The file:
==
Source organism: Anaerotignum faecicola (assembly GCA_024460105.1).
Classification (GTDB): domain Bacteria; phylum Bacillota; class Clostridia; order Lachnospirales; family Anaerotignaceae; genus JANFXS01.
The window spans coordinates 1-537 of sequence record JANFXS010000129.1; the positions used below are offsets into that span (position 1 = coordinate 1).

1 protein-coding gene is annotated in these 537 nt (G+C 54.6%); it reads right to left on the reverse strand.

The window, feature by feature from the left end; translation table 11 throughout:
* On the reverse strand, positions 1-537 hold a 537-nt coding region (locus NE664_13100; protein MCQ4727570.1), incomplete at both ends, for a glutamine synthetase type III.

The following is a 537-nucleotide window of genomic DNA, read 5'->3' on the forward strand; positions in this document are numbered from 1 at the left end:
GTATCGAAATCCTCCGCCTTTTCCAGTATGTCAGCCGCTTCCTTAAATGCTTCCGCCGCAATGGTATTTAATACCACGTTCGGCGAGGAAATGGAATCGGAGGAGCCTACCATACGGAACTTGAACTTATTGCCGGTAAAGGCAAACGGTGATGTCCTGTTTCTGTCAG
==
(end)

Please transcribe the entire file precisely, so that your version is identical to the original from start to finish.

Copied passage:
Source organism: Anaerotignum faecicola (assembly GCA_024460105.1).
Classification (GTDB): domain Bacteria; phylum Bacillota; class Clostridia; order Lachnospirales; family Anaerotignaceae; genus JANFXS01.
The window spans coordinates 1-537 of sequence record JANFXS010000129.1; the positions used below are offsets into that span (position 1 = coordinate 1).

1 protein-coding gene is annotated in these 537 nt (G+C 54.6%); it reads right to left on the reverse strand.

The window, feature by feature from the left end; translation table 11 throughout:
* On the reverse strand, positions 1-537 hold a 537-nt coding region (locus NE664_13100; protein MCQ4727570.1), incomplete at both ends, for a glutamine synthetase type III.

The following is a 537-nucleotide window of genomic DNA, read 5'->3' on the forward strand; positions in this document are numbered from 1 at the left end:
GTATCGAAATCCTCCGCCTTTTCCAGTATGTCAGCCGCTTCCTTAAATGCTTCCGCCGCAATGGTATTTAATACCACGTTCGGCGAGGAAATGGAATCGGAGGAGCCTACCATACGGAACTTGAACTTATTGCCGGTAAAGGCAAACGGTGATGTCCTGTTTCTGTCAG